I belong to the Erasmus generation. I have had the opportunity to live and study abroad without the nightmare of getting visas and exchanging currencies. I have friends from all across Europe. I speak four European languages. I feel European rather than Spanish.
Oblivious to the political battle, the daily life of Europe’s open frontiers has tranquilly shaped a European identity. A remarkable number of young Europeans have broadened their horizons due to their experience within the multicultural and multilingual European community.
Unfortunately this promising generation may soon cease to expand with new members. The economic crisis has brought back the ghost of euroscepticism and the suspicions of open borders.
The right-wing Danish People’s Party (DF) announced some months ago its demand for border restrictions. On the claim of having problems with criminals from eastern European states and foreseeable difficulties with refugees from North African countries, the party argued that border controls were almost a citizens’ right for Danes. If this action was to be approved, it would mean violating the Schengen Agreement, which clearly states that citizens can move freely within the so-called ‘Schengen area’ (consisting of 25 European countries).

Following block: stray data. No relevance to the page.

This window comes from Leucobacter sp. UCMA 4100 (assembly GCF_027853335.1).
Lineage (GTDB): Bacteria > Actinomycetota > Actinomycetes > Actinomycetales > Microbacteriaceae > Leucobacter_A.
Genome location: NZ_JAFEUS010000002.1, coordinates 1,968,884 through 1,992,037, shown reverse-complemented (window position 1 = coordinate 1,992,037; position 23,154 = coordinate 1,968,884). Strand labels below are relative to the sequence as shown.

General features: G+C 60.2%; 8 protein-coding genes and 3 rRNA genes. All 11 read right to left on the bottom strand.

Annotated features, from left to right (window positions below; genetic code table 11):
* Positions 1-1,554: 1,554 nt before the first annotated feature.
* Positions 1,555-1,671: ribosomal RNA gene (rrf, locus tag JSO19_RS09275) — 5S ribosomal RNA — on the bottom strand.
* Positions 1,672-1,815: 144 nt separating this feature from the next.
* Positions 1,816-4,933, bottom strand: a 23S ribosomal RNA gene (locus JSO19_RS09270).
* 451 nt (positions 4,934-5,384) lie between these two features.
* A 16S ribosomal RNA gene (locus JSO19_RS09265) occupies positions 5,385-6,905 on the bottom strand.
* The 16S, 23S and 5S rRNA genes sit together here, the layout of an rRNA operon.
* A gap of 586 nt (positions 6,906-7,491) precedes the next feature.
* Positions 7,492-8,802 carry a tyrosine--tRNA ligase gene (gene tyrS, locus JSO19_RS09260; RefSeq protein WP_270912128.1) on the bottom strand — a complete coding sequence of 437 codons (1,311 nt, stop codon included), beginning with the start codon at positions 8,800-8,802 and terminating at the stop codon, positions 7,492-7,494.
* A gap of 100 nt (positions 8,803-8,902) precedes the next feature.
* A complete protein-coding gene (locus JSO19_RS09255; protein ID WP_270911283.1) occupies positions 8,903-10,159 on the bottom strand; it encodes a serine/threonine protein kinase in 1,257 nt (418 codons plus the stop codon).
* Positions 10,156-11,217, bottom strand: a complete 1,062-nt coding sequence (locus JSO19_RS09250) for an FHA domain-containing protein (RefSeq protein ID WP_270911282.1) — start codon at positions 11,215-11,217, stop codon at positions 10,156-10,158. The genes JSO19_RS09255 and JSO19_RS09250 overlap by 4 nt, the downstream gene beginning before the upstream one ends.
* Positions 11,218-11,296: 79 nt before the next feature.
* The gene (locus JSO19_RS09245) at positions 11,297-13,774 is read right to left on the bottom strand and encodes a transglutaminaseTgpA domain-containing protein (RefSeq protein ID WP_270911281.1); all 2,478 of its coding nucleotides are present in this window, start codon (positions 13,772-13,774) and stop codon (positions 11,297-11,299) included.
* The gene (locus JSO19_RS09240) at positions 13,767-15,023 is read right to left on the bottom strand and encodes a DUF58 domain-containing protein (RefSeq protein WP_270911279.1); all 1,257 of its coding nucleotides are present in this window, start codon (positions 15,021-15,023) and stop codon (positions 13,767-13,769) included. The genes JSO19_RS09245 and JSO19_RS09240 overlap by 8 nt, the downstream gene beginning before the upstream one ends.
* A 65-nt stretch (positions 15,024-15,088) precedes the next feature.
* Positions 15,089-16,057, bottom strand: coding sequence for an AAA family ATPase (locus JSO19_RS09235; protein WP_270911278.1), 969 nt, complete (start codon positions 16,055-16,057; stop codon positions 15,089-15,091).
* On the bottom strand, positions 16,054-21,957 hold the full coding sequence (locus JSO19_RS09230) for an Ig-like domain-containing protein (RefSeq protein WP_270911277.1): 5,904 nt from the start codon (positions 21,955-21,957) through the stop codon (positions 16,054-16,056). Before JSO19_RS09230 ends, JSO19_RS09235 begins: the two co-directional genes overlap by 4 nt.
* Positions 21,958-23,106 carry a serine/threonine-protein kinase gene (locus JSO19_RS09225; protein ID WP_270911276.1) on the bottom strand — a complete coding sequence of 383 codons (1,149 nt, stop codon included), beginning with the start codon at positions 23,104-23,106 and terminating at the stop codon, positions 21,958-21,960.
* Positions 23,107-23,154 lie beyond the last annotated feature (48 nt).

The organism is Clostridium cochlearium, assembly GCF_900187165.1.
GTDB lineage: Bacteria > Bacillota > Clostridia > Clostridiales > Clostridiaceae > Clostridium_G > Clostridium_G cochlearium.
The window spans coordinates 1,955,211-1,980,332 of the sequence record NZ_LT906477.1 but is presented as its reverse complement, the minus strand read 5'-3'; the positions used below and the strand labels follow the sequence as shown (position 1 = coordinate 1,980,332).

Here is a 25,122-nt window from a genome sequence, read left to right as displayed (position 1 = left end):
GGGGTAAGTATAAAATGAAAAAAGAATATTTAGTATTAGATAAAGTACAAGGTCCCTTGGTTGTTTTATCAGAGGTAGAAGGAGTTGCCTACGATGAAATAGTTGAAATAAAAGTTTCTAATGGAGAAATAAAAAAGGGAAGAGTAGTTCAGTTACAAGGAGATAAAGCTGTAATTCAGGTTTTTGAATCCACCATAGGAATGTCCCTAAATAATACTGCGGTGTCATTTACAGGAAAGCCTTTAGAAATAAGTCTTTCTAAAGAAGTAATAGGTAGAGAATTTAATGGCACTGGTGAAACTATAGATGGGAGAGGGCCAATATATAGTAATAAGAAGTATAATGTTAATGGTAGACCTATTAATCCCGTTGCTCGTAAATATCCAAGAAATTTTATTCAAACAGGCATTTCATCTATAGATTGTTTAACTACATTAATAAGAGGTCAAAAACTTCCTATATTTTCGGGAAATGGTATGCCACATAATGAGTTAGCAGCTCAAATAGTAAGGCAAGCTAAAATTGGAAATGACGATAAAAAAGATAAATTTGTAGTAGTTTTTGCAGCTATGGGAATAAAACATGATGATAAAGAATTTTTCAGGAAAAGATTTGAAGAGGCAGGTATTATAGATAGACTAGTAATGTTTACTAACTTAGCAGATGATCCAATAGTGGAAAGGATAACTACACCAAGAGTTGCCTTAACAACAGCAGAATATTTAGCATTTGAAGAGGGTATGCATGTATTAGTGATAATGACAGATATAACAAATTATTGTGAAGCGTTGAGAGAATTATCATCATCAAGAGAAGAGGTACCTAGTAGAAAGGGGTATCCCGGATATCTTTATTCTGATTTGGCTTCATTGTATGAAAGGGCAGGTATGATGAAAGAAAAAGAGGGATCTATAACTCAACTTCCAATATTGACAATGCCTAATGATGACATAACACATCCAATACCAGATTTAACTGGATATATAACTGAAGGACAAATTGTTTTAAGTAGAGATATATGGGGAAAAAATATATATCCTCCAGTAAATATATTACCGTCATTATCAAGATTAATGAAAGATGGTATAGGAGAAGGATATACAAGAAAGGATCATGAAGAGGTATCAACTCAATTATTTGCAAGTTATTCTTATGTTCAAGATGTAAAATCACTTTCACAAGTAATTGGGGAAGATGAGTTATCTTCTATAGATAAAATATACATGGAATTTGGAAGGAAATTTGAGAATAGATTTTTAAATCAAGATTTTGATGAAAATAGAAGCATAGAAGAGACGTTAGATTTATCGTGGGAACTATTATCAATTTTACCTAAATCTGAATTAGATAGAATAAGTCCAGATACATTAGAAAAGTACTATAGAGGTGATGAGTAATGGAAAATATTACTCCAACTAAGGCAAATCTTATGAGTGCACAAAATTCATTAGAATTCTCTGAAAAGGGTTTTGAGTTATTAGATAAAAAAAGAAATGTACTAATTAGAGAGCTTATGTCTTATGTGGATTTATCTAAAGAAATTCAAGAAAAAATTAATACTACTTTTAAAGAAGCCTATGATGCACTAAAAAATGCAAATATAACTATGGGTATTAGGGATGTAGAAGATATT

This atmosphere of uncertainty and mutual distrust had also led to the blockage of Bulgaria and Romania joining the Schengen Agreement. Despite the fact that these countries meet all the technical requirements, last week the Netherlands and Finland vetoed their bid to join the border-free area. Citing that the two countries had not taken enough action to tackle corruption and organised crime, both the Dutch and Finnish interior ministers declared that Bulgaria and Romania could not yet guarantee to secure the Schengen borders.
The resulting picture is considerably disappointing. If we return to controls and restrictions we may have a safer but certainly less free Europe. The possibilities to socialise within a European supranational territory, where diversity is not a problem but a characteristic, will be drastically reduced. Therefore, the European ideal of a united, plural and supportive community will be shattered.
Citizens will not feel European because a law proclaims they are. The European citizenship feeling cannot be built on limits and restrictions, but on cosmopolitan, mobile and multilingual people that feel at home anywhere in Europe. The most powerful means to develop a pan-European identity is to experience life abroad and get to know other Europeans with different backgrounds and contrasting mindsets. Only through personal interaction will understanding and European cohesion arise.